On the very bright side there are many examples of changes in state laws, district policies and practices designed to address the folly of suspension and its prejudice use. The White House even held a summit on the disparity (see:

The “Are We Closing The Discipline Gap?” report, among others gives school systems, school administrators, staffs and families ways to examine their discipline policies and directs readers to examples of successful initiatives to reduce disparities and suspension rates for all students. You can also find out where your state is on the discipline disparity report card.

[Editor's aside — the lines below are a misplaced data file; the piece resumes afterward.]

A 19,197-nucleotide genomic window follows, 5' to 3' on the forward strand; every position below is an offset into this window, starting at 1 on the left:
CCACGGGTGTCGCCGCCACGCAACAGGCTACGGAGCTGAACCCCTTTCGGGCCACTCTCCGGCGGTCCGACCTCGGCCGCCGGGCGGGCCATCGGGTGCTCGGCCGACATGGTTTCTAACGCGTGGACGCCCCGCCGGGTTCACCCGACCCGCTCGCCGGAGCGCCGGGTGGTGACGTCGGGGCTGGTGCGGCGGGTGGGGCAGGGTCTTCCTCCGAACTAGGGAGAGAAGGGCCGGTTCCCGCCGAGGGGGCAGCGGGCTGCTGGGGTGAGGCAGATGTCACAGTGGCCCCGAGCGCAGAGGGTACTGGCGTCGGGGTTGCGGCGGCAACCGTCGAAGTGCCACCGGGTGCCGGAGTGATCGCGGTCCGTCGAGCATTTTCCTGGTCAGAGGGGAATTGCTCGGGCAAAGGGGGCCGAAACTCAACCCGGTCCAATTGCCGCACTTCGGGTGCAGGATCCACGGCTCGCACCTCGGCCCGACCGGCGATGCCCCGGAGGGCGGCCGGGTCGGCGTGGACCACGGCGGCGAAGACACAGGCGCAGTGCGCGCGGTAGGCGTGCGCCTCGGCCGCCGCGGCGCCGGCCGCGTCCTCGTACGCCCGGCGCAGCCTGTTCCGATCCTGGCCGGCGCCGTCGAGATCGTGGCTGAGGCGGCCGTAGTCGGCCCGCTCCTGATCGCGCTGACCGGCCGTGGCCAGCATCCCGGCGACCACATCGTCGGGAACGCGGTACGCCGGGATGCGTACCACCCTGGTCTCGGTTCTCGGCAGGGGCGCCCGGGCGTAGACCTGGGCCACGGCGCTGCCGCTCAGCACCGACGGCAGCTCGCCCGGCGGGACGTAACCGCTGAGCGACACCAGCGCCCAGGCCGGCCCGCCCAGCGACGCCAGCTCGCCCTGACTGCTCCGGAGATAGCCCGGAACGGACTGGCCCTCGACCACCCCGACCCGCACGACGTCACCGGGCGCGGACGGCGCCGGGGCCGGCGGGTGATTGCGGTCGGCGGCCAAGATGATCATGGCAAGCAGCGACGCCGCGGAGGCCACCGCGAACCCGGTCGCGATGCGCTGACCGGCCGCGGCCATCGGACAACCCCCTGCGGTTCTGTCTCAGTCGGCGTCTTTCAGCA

Kevin P. Dwyer, M.A., a Nationally Certified School Psychologist, is an education and child mental health consultant.  He recently served as a principal research associate for the American Institutes for Research. For over 30 years he practiced school psychology in public schools and held several local, state and national leadership positions in the fields of mental health and education, being responsible for the design, development, implementation and evaluation of programs and practices, for improving school climate, safety, and wellbeing for the education, and mental health of children.  He has helped school staff in many districts use data to inform decisions on improving caring and connectedness with students and professional peers.  His work, publications, presentations, and practices have influenced public policy and the development of efficient, family focused collaborative child service systems.  During his 30 years as a public school psychologist he worked directly with over 10,000 children and their families as well as trained over 6000 educators. He provided psychological services to children, including those with disabilities and those whose anxiety and mental health problems blocked learning and adjustment.  He assisted teachers and staff in supporting a caring, inclusive school climate for all children.  In 2007 the Maryland Coalition of Families awarded Mr. Dwyer and his wife for their work in making schools more family friendly.  He served as president of the National Association of School Psychologist and was given its highest honor, the Life-time Achievement Award.  In 2000 he received the Tipper Gore “Advocacy award for improving the lives and mental health of America’s children” from the National Mental Health Association.